Friday, 21 October 2011

The Renovators auction results

Television bright lights short-changed The Renovators auction results

Source: www.propertyobserver.com.au
By Chris Gray

reblogged from Thursday, 13 October 2011
It was a good result to get six properties sold on last night’s finale of The Renovators in current uncertain market, even though we were expecting a much better result as all properties had been transformed significantly and renovated to a very high standard.

The fibro cottage at 85 Harold Street, Blacktown, made $68,000 profit on a $310,000 property or 18.28% on total costs.

The half-done house at 5 Frederick Street, St Peters was the biggest bad shock, as it sold for $770,000. This was $130,000 below the agent’s expectations of $900,000.

The shop, at 146 Addison Road, Marrickville, which was transformed into a three-bedroom, one-bathroom abode, was the biggest good shock selling at $700,000 –  $30,000 above the agent’s expectations of $670,000.

The weatherboard, at 51 Franklin Street, Parramatta sold dead on the agent’s expectations of $575,000.

The ‘60s suburban at 15 Anthony Road, Castle Hill, which is no longer stuck in a timewarp.Castle Hill, sold for $730,000. This was $40,000 below the agent’s expectations of $770,000.

The inner-city terrace, at 12 Hegarty Street, Glebe sold for $925,000 – $12,500 above the agent’s expectation of $912,500.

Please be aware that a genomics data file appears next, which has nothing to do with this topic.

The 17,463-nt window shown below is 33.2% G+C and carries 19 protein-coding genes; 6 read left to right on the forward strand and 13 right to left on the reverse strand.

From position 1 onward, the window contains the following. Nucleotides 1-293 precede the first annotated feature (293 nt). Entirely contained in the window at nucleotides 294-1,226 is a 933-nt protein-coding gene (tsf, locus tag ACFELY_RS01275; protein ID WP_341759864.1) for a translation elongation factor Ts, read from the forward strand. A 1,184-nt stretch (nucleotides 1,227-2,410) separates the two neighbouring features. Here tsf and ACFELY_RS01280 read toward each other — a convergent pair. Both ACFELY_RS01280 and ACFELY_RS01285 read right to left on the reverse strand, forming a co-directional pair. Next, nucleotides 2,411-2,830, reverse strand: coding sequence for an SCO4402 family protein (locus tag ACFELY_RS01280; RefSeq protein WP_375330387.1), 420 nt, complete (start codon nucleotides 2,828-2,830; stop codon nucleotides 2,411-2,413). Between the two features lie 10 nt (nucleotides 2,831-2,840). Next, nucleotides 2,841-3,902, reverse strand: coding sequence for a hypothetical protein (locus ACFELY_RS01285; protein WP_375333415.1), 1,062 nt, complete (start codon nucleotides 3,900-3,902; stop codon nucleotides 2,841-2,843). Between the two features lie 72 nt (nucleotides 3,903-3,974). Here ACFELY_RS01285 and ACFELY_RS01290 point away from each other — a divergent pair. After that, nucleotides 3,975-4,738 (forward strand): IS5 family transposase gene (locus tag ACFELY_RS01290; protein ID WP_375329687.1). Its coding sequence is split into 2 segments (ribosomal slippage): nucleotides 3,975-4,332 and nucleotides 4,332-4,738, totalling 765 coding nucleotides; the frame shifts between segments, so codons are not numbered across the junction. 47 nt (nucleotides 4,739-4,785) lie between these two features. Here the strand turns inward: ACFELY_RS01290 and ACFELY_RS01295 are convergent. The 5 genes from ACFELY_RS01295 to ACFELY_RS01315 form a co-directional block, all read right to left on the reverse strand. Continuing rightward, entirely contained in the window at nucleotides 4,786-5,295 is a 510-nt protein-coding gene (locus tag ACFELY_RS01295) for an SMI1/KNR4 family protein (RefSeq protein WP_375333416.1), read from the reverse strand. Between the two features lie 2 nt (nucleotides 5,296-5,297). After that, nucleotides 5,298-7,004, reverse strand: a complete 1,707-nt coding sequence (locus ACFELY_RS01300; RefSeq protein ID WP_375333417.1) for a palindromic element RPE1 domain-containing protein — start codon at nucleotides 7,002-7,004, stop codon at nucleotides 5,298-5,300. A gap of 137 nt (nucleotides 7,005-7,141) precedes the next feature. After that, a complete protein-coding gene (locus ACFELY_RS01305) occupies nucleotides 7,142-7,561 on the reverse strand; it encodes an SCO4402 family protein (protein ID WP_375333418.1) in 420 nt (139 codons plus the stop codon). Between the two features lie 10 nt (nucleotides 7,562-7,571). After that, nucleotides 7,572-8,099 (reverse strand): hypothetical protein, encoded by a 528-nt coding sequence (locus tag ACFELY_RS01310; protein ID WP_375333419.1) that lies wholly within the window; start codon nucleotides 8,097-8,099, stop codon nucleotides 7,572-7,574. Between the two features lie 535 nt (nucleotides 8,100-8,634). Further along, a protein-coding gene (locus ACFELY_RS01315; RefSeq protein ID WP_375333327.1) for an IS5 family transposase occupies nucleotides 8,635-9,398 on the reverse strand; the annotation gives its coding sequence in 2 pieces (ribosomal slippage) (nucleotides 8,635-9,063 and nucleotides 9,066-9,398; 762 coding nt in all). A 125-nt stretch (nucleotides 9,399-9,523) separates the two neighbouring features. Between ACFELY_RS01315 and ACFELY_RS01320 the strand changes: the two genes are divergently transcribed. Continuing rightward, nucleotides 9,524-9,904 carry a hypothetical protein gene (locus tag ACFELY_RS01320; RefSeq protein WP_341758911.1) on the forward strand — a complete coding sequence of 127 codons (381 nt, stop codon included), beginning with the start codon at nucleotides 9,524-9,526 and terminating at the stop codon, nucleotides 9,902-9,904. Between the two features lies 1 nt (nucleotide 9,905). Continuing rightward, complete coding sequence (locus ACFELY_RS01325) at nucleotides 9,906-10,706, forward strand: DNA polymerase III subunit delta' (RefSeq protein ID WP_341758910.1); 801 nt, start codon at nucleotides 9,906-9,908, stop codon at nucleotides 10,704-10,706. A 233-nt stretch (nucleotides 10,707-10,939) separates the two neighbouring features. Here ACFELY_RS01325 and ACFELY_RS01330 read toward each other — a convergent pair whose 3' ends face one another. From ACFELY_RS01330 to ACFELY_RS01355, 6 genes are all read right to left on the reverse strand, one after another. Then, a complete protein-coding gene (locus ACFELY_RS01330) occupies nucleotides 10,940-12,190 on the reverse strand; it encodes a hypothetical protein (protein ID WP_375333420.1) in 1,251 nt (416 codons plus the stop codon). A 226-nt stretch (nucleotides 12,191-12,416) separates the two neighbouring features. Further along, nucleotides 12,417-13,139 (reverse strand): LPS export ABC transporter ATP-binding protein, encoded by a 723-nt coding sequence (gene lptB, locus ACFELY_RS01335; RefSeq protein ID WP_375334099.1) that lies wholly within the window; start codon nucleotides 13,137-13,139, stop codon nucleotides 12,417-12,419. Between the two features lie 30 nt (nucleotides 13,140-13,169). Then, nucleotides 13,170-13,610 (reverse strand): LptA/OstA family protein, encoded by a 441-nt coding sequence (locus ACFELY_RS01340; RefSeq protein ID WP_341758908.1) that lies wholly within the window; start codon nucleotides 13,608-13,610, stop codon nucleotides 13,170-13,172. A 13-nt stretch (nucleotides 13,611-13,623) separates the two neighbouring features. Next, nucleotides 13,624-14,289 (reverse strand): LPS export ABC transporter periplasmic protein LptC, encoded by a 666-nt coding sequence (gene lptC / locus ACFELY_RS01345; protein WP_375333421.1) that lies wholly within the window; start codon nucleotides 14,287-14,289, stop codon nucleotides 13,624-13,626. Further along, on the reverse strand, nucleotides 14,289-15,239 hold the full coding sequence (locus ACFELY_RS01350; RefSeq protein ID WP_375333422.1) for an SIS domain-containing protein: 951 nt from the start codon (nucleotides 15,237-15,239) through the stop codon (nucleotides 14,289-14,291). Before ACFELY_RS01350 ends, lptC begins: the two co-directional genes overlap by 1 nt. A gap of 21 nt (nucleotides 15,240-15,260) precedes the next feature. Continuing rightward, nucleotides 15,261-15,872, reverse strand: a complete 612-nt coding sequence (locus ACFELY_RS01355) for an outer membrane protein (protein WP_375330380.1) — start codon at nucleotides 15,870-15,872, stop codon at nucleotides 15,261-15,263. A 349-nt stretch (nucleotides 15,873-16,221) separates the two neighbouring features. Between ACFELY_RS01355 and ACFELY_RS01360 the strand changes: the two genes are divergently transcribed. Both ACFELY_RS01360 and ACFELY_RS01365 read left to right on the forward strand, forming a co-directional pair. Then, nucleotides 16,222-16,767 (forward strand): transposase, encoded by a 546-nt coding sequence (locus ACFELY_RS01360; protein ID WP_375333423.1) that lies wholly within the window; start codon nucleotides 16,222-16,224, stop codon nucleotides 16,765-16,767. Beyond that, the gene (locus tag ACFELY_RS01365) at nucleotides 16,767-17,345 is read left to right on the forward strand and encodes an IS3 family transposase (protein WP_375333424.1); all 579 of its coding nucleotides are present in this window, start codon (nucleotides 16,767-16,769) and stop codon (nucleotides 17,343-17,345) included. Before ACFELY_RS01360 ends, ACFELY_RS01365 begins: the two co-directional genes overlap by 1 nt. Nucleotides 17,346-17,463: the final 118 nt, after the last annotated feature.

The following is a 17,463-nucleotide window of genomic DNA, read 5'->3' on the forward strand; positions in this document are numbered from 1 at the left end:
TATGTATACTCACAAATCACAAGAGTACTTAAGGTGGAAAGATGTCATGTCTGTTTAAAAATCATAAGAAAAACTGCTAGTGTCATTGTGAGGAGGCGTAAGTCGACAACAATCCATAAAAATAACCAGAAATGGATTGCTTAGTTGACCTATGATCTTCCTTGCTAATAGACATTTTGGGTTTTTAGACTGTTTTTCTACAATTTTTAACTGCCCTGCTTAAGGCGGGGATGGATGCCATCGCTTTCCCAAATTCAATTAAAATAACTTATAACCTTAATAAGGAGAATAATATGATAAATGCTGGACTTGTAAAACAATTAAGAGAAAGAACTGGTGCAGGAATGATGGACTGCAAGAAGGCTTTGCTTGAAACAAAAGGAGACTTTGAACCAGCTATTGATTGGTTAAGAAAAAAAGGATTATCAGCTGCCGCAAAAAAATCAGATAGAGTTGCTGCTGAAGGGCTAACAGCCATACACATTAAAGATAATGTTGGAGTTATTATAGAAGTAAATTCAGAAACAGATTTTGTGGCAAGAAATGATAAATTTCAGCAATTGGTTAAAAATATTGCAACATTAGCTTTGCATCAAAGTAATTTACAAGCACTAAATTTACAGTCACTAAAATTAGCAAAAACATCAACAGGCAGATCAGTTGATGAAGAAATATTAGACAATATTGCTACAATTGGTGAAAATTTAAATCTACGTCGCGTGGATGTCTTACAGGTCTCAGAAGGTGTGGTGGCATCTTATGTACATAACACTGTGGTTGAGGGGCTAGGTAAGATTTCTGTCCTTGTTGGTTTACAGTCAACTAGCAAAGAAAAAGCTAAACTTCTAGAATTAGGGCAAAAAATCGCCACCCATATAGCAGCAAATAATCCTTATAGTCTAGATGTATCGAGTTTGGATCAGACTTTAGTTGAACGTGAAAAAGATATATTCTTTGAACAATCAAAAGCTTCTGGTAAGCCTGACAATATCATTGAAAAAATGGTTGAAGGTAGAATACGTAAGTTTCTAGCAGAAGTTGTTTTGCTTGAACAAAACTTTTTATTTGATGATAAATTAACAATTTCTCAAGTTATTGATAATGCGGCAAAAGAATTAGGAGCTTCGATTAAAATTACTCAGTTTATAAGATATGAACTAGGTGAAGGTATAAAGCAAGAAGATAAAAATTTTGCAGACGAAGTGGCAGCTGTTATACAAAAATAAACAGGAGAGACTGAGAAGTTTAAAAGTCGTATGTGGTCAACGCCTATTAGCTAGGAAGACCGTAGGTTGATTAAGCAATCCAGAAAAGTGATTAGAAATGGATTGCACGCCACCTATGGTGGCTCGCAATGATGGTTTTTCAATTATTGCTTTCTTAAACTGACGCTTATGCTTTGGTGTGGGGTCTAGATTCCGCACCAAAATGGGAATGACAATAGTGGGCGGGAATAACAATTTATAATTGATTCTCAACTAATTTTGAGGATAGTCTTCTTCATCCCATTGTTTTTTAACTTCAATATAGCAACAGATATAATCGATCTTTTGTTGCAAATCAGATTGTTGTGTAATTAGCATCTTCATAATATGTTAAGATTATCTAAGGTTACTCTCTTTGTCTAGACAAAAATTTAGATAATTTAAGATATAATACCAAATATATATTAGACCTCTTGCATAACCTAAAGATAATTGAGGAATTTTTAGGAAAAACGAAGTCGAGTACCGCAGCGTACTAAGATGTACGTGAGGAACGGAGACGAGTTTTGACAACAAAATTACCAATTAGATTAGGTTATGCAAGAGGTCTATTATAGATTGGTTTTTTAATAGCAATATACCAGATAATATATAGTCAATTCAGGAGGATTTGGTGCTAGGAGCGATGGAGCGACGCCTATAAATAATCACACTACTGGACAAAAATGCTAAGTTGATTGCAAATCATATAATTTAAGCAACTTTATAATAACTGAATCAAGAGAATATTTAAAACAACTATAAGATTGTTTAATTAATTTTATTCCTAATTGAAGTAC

Some people will not go to a televised auction under any circumstances, even though there was a large level of interest in the properties. Bidding at an auction is like public speaking, and most people fear it more than death. To be put on the spot in front of such a large audience and on national TV would be a nightmare to a lot of people, and so they will not turn up or bid under any circumstances.
Selling property by auction is not just about that night, it's about pre- and post-auction negotiations. A lot of property at the moment is being sold pre-auction, as agents know it's an uncertain market, and they will happily take a good offer before. For most of the properties that sold at a loss, in reality the auctioneer would have used a vendor bid or passed the property in and then negotiated afterwards and would have got a higher result.

As it's a TV show it was better to get a result on the night.
Many properties sell within days of the auction night and at a much higher price. For example on The Block the second property sold that same night and the third and fourth sold within three or four days at a profit.
The contestants had to spend a 20% budget to keep everyone on the same playing field.

In reality some properties might have been better off spending less as there is a point where you start to overcapitalise.
Due to time constraints, they also had to hire in and pay for trades where they would normally have done the work themselves effectively for free, so they wouldn't have spent so much cash.

They had to pay to furnish their properties rather than renting styled furniture. A lot of buyers may not value what they had spent on interiors as they have their own furniture.
It’s a TV competition and not 100% reality of how someone might make commercial renovation decisions in practice.

Buying, renovating and flipping is different to buying and holding The Renovators had to do things properly, e.g. replacing sewage systems, and they had to get guarantees in place. If they were selling they wouldn’t necessarily improve things that didn’t need immediate attention or didn’t need to be fixed immediately.
Chris Gray is CEO of Empire Property Portfolios and was a judge on Channel Ten show The Renovators.
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